Turning to connections across types of history leads to a stress on the political basis for the British Industrial Revolution, with politics understood as foreign as well as domestic policy. More particularly, an appreciation of the major role of trade in economic change results in a consideration of the politics, both domestic and diplomatic, of trade. As a related theme, fiscal elements come to the fore, as the availability of plentiful credit, at low rates of interest, linked foreign policy, government borrowing, private investment, and domestic politics. Taxation also provided an aspect of the equation, not least as low rates both kept liquidity in the economy and helped lessen political tension in Britain. Peace was very important for the security of trade and for insurance rates. Domestic stability and foreign policy played key roles in political economy. Different analyses, however, can be, and were, offered. On the one hand, Britain's avoidance, of war, from the negotiation of peace with Spain in 1720 until the outbreak of war with her in 1739, and of direct participation in conflict in Continental Europe until 1743, greatly helped prevent upward pressure on the national debt which had already risen substantially due to the protracted warfare of 1689-97 and 1702- 13. In addition, avoiding war kept interest rates and taxes low, and certainly lower than in years of conflict. Moreover the situation contrasted with the Continent where, in the period covered by this series, France was involved in war from 1733 to 1735 and from 1741, Austria from 1733 to 1735, 1737 to 1739, and from 1740, Spain from 1733 to 1735 and from 1739, and Russia from 1733 to 1735, 1736 to 1739, and 1741 to 1743. In Britain links between peace and easier, safer and better trade were observed and noted, and not only when Bourbon attacks on British commerce were an issue. Thus, on 24 June 1727, the London Journal, a leading ministerial newspaper, claimed 'The export of our woollen manufactures for Spain increases daily'. This item may have been intended to reassure the manufacturers of woollen cloth who feared the decline of their trade. Nevertheless, in contrast to this approach and its stress on the value of peace, a different narrative of the relationship between foreign policy and economic growth would focus on the benefits of imperial territorial expansion and naval mastery, and thus the significance of conflict with the Bourbons. The gain of areas for British trade, for both imports and exports, becomes significant in this account, as does damage to the commercial systems of rival powers. From this perspective, foreign policy is of great importance as leading to such conflict. The warfare of 1739-48, which is extensively covered in State Papers Regencies, Naval and Military, provided a prelude and practice for the greater conflict of 1754-63, for it was in 1754 that fighting in what was to become the Seven Years' War began. Thus, two approaches towards trade, power and politics, each of considerable weight, can be offered, which help explain the significance of the available documents of debates over policy during the period and also more recent divisions in scholarly analysis.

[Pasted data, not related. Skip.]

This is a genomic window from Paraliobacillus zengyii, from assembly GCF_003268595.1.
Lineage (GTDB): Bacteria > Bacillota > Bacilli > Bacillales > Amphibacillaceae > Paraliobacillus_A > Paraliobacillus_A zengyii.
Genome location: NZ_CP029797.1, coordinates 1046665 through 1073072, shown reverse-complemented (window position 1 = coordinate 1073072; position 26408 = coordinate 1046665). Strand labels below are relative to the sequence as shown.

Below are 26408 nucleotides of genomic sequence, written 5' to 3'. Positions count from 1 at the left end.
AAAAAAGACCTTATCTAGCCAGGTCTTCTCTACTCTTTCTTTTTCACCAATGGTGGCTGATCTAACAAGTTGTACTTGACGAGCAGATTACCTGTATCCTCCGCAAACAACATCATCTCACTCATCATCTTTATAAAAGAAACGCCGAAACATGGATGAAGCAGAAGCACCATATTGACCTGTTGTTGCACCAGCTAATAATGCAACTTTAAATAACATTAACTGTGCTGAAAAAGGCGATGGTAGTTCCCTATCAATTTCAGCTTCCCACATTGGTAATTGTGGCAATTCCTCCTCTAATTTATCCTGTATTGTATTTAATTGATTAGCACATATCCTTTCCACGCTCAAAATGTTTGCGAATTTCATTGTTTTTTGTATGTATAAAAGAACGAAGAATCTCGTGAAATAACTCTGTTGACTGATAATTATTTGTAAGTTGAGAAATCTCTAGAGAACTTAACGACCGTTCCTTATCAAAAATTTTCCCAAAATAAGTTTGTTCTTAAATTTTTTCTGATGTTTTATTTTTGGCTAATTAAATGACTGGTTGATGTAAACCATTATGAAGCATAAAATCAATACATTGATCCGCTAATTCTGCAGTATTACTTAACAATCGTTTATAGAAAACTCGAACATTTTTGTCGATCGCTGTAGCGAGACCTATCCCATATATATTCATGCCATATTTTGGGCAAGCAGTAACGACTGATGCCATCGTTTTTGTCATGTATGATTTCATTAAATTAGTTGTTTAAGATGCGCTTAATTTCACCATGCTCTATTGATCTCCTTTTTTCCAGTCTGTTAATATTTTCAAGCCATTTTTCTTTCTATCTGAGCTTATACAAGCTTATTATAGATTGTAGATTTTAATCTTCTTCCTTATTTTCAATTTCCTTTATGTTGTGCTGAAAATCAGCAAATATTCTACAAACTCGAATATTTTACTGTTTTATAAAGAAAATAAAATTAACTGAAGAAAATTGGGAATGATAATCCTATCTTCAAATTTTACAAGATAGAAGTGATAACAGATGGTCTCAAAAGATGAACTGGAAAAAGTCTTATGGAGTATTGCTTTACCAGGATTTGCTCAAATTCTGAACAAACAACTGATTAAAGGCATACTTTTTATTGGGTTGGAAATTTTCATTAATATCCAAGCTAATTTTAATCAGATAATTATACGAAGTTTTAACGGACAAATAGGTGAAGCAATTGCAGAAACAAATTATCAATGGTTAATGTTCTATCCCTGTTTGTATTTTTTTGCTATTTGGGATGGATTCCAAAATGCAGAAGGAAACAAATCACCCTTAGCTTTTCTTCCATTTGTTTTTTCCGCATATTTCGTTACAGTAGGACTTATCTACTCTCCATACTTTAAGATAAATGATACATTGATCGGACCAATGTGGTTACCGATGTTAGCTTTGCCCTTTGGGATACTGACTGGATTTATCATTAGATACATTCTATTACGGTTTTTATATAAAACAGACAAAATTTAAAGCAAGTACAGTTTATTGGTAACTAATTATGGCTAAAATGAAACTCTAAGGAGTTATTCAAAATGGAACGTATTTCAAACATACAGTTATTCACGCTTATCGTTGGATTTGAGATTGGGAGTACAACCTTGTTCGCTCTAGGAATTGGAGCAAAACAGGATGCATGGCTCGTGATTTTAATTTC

Another basis for British growth was that of political strength, more especially the question of political stability. This, again, is a theme linked to foreign policy because a key challenge to this stability was offered by the Jacobite threat, a threat that was most significant if supported by hostile foreign powers. The challenge was magnified in the case of Scotland and Ireland, both centres of Jacobite activity, as the difficult suppression of Jacobitism in 1689-1719 had demonstrated Daniel Szechi, in his essay here on Scotland and Ireland in the eighteenth century, indicates the more general problems of managing Scotland and Ireland and shows how the relevant series, State Papers Scotland and State Papers Ireland, suggest that there was no inevitability about the development of Britain in this period. The security situation was clearly linked to the prospect of foreign intervention. In 1729, General Wade, the Commander in Scotland, wrote from Dalnacardock in the Highlands to Thomas, Duke of Newcastle, the Secretary of State then in Scotland:
'though the Jacobites are more numerous here than in any other part of His Majesty's dominions, by the present disposition of the forces it seems to me impracticable for them to give any disturbance to the government unless supported by troops from abroad'.9
There is also valuable material on the public response to Jacobitism. Thus, on 18 September 1745, as the threat posed by Charles Edward Stuart escalated, Charles Areskine wrote from Dumfries to John, 4th Marquess of Tweeddale, the Secretary of State for Scotland: